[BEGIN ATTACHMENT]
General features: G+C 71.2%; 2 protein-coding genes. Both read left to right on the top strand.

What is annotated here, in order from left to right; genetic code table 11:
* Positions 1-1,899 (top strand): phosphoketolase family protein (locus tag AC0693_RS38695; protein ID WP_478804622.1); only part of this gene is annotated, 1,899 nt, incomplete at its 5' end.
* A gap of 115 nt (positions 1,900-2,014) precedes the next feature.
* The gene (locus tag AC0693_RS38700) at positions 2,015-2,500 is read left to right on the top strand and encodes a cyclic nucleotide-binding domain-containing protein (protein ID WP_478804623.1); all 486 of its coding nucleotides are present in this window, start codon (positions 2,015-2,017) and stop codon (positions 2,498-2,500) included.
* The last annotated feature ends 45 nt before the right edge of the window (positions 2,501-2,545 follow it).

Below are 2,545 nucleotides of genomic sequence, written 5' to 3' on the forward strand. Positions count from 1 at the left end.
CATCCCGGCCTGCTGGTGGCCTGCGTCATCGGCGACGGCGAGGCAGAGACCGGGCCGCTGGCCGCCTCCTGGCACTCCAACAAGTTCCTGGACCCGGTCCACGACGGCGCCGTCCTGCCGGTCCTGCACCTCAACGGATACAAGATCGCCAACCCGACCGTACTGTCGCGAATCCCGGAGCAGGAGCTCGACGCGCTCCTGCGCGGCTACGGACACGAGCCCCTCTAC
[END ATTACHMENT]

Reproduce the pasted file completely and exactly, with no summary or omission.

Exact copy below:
General features: G+C 71.2%; 2 protein-coding genes. Both read left to right on the top strand.

What is annotated here, in order from left to right; genetic code table 11:
* Positions 1-1,899 (top strand): phosphoketolase family protein (locus tag AC0693_RS38695; protein ID WP_478804622.1); only part of this gene is annotated, 1,899 nt, incomplete at its 5' end.
* A gap of 115 nt (positions 1,900-2,014) precedes the next feature.
* The gene (locus tag AC0693_RS38700) at positions 2,015-2,500 is read left to right on the top strand and encodes a cyclic nucleotide-binding domain-containing protein (protein ID WP_478804623.1); all 486 of its coding nucleotides are present in this window, start codon (positions 2,015-2,017) and stop codon (positions 2,498-2,500) included.
* The last annotated feature ends 45 nt before the right edge of the window (positions 2,501-2,545 follow it).

Below are 2,545 nucleotides of genomic sequence, written 5' to 3' on the forward strand. Positions count from 1 at the left end.
CATCCCGGCCTGCTGGTGGCCTGCGTCATCGGCGACGGCGAGGCAGAGACCGGGCCGCTGGCCGCCTCCTGGCACTCCAACAAGTTCCTGGACCCGGTCCACGACGGCGCCGTCCTGCCGGTCCTGCACCTCAACGGATACAAGATCGCCAACCCGACCGTACTGTCGCGAATCCCGGAGCAGGAGCTCGACGCGCTCCTGCGCGGCTACGGACACGAGCCCCTCTAC